Trump’s latest woes and outbursts, combined with the ambivalence of Republican leaders in defending him, further serves to brighten Democratic prospects both in November and in 2020. But will Democrats fall into their too frequent habit of screwing up a sure thing?

The Dems’ problem might be described as an embarrassment of riches—too many aspiring presidential candidates. And too many progressive ones.

What’s wrong with a bumper crop of progressive candidates? They could splinter the progressive field, allowing a centrist to win the nomination, weakening the Democrats’ pocketbook appeal against Trumpism.

Nobody is going to declare for president before this November’s election, of course. But my sources all tell me that Elizabeth Warren, Bernie Sanders, and Sherrod Brown are all likely to get in.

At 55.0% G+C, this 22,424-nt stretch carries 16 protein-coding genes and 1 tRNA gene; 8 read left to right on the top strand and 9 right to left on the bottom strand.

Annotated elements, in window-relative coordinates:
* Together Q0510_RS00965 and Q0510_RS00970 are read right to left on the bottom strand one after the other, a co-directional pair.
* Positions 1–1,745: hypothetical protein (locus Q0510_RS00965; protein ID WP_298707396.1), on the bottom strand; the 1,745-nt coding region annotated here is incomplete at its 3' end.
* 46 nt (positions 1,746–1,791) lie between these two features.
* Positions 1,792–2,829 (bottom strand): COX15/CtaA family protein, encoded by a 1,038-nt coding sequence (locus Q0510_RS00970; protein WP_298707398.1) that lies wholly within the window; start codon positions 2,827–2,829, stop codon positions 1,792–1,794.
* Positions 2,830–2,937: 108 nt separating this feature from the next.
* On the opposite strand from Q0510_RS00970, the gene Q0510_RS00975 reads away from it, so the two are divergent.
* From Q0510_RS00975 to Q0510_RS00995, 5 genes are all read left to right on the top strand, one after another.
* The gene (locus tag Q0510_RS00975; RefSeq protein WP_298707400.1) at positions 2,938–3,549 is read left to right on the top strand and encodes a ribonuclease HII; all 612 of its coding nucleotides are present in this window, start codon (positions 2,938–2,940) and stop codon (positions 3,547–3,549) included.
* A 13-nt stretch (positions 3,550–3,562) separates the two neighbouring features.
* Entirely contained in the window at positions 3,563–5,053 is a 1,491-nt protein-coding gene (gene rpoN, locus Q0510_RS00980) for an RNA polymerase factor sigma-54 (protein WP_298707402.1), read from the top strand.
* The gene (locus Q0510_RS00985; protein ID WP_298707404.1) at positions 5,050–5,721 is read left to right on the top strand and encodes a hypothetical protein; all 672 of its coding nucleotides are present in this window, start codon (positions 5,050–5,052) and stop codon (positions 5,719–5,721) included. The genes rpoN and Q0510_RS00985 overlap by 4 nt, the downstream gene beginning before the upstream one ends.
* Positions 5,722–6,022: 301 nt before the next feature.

If one of these ran and the others stayed out, that candidate would have overwhelming grass roots support and would win the nomination. If all three get in, that could be a disaster.

What’s needed is a kind of pre-primary progressive primary, in which the weaker two candidates agree to withdraw in favor of the leader. The trouble is that there are no smoke-filled rooms anymore and no strong party figures to broker such an agreement. (Memo to Rich Trumka: this could be you.)

So with the most momentous presidential election maybe since 1860, there is a risk that the overwhelming progressive mood of the Democratic party base could founder on a fractured field.

Ideally, the three candidates themselves might make such an agreement, but that’s a long-shot. Or all three might take a closer look, and one or two might decide not to run.

History turns on the vagaries of such details. Let’s hope the progressive candidates find a way to avoid doing each other in.